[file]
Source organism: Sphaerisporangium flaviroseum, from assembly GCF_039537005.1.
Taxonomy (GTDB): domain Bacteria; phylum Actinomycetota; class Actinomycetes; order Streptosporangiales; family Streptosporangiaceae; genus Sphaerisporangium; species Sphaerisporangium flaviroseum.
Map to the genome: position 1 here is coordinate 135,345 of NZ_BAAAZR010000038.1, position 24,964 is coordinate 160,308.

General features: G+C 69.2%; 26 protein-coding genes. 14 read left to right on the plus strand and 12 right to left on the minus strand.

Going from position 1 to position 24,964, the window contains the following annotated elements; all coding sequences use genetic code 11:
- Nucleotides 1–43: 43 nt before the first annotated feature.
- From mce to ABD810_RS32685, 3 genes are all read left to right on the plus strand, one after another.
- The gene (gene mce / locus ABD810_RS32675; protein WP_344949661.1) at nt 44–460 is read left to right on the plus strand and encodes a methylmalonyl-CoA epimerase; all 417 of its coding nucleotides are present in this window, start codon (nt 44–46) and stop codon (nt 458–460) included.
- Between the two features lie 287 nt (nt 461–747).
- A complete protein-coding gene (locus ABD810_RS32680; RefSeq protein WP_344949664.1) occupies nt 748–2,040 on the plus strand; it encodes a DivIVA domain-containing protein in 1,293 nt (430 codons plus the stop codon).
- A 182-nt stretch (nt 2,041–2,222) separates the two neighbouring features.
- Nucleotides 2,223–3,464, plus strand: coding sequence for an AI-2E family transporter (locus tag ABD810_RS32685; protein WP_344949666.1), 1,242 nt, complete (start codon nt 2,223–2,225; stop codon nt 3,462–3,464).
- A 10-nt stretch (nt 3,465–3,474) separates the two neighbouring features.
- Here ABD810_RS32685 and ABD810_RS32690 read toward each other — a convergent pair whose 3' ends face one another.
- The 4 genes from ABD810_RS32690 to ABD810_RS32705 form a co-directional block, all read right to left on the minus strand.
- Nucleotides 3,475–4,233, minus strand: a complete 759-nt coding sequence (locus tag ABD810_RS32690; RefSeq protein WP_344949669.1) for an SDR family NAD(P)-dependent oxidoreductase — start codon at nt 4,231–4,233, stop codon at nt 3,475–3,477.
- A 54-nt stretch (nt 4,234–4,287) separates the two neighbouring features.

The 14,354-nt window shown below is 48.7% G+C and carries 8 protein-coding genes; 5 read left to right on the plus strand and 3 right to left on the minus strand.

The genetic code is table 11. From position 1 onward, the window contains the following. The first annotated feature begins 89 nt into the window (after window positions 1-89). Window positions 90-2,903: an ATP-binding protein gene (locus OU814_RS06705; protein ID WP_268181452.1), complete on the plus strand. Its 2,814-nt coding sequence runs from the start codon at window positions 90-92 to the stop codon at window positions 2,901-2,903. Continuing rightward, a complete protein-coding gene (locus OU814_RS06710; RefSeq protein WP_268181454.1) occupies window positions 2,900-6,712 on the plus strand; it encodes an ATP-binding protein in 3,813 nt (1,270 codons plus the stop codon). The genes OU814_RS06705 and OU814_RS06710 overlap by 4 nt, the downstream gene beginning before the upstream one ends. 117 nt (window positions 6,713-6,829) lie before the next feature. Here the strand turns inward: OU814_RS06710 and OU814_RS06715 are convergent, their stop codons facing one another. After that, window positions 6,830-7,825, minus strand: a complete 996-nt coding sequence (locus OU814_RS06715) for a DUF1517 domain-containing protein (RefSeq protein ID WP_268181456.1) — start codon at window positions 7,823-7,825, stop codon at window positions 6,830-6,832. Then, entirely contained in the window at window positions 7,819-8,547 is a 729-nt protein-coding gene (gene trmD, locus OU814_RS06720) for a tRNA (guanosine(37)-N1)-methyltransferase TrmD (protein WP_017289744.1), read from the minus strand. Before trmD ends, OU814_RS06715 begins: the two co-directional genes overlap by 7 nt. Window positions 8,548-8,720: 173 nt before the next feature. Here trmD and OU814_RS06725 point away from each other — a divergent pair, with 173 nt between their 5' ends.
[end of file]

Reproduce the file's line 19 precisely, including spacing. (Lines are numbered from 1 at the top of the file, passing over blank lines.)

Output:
The genetic code is table 11. From position 1 onward, the window contains the following. The first annotated feature begins 89 nt into the window (after window positions 1-89). Window positions 90-2,903: an ATP-binding protein gene (locus OU814_RS06705; protein ID WP_268181452.1), complete on the plus strand. Its 2,814-nt coding sequence runs from the start codon at window positions 90-92 to the stop codon at window positions 2,901-2,903. Continuing rightward, a complete protein-coding gene (locus OU814_RS06710; RefSeq protein WP_268181454.1) occupies window positions 2,900-6,712 on the plus strand; it encodes an ATP-binding protein in 3,813 nt (1,270 codons plus the stop codon). The genes OU814_RS06705 and OU814_RS06710 overlap by 4 nt, the downstream gene beginning before the upstream one ends. 117 nt (window positions 6,713-6,829) lie before the next feature. Here the strand turns inward: OU814_RS06710 and OU814_RS06715 are convergent, their stop codons facing one another. After that, window positions 6,830-7,825, minus strand: a complete 996-nt coding sequence (locus OU814_RS06715) for a DUF1517 domain-containing protein (RefSeq protein ID WP_268181456.1) — start codon at window positions 7,823-7,825, stop codon at window positions 6,830-6,832. Then, entirely contained in the window at window positions 7,819-8,547 is a 729-nt protein-coding gene (gene trmD, locus OU814_RS06720) for a tRNA (guanosine(37)-N1)-methyltransferase TrmD (protein WP_017289744.1), read from the minus strand. Before trmD ends, OU814_RS06715 begins: the two co-directional genes overlap by 7 nt. Window positions 8,548-8,720: 173 nt before the next feature. Here trmD and OU814_RS06725 point away from each other — a divergent pair, with 173 nt between their 5' ends.